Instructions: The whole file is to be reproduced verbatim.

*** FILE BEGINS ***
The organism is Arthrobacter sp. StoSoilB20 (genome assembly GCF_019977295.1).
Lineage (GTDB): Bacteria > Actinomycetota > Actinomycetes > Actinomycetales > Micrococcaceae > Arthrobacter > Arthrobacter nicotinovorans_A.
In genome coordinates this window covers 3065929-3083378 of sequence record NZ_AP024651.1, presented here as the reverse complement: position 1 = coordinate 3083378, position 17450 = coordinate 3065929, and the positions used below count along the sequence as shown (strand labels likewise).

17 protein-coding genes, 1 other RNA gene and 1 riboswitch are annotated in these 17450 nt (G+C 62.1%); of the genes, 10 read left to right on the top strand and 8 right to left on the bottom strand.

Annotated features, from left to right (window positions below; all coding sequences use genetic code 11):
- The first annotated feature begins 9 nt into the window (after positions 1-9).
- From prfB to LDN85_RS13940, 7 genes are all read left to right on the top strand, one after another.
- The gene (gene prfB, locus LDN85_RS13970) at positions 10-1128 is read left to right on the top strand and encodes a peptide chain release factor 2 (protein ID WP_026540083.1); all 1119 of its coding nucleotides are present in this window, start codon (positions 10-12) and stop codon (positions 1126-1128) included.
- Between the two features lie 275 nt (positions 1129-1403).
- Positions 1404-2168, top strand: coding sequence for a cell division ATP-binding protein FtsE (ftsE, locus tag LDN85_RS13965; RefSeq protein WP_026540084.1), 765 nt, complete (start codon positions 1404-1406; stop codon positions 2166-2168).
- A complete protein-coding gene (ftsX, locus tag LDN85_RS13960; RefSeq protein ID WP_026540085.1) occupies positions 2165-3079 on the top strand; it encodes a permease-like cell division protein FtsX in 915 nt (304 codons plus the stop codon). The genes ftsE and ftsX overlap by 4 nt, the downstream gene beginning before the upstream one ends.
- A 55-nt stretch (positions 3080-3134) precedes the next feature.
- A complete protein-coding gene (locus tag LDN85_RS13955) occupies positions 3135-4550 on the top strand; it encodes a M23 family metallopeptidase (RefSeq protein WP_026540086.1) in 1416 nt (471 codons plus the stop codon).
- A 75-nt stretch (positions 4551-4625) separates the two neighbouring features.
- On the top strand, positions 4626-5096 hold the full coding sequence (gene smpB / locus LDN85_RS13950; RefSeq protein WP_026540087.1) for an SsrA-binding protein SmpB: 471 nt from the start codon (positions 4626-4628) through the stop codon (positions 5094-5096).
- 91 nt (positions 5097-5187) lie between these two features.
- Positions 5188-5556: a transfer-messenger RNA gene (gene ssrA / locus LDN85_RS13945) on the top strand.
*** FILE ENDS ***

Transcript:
The organism is Arthrobacter sp. StoSoilB20 (genome assembly GCF_019977295.1).
Lineage (GTDB): Bacteria > Actinomycetota > Actinomycetes > Actinomycetales > Micrococcaceae > Arthrobacter > Arthrobacter nicotinovorans_A.
In genome coordinates this window covers 3065929-3083378 of sequence record NZ_AP024651.1, presented here as the reverse complement: position 1 = coordinate 3083378, position 17450 = coordinate 3065929, and the positions used below count along the sequence as shown (strand labels likewise).

17 protein-coding genes, 1 other RNA gene and 1 riboswitch are annotated in these 17450 nt (G+C 62.1%); of the genes, 10 read left to right on the top strand and 8 right to left on the bottom strand.

Annotated features, from left to right (window positions below; all coding sequences use genetic code 11):
- The first annotated feature begins 9 nt into the window (after positions 1-9).
- From prfB to LDN85_RS13940, 7 genes are all read left to right on the top strand, one after another.
- The gene (gene prfB, locus LDN85_RS13970) at positions 10-1128 is read left to right on the top strand and encodes a peptide chain release factor 2 (protein ID WP_026540083.1); all 1119 of its coding nucleotides are present in this window, start codon (positions 10-12) and stop codon (positions 1126-1128) included.
- Between the two features lie 275 nt (positions 1129-1403).
- Positions 1404-2168, top strand: coding sequence for a cell division ATP-binding protein FtsE (ftsE, locus tag LDN85_RS13965; RefSeq protein WP_026540084.1), 765 nt, complete (start codon positions 1404-1406; stop codon positions 2166-2168).
- A complete protein-coding gene (ftsX, locus tag LDN85_RS13960; RefSeq protein ID WP_026540085.1) occupies positions 2165-3079 on the top strand; it encodes a permease-like cell division protein FtsX in 915 nt (304 codons plus the stop codon). The genes ftsE and ftsX overlap by 4 nt, the downstream gene beginning before the upstream one ends.
- A 55-nt stretch (positions 3080-3134) precedes the next feature.
- A complete protein-coding gene (locus tag LDN85_RS13955) occupies positions 3135-4550 on the top strand; it encodes a M23 family metallopeptidase (RefSeq protein WP_026540086.1) in 1416 nt (471 codons plus the stop codon).
- A 75-nt stretch (positions 4551-4625) separates the two neighbouring features.
- On the top strand, positions 4626-5096 hold the full coding sequence (gene smpB / locus LDN85_RS13950; RefSeq protein WP_026540087.1) for an SsrA-binding protein SmpB: 471 nt from the start codon (positions 4626-4628) through the stop codon (positions 5094-5096).
- 91 nt (positions 5097-5187) lie between these two features.
- Positions 5188-5556: a transfer-messenger RNA gene (gene ssrA / locus LDN85_RS13945) on the top strand.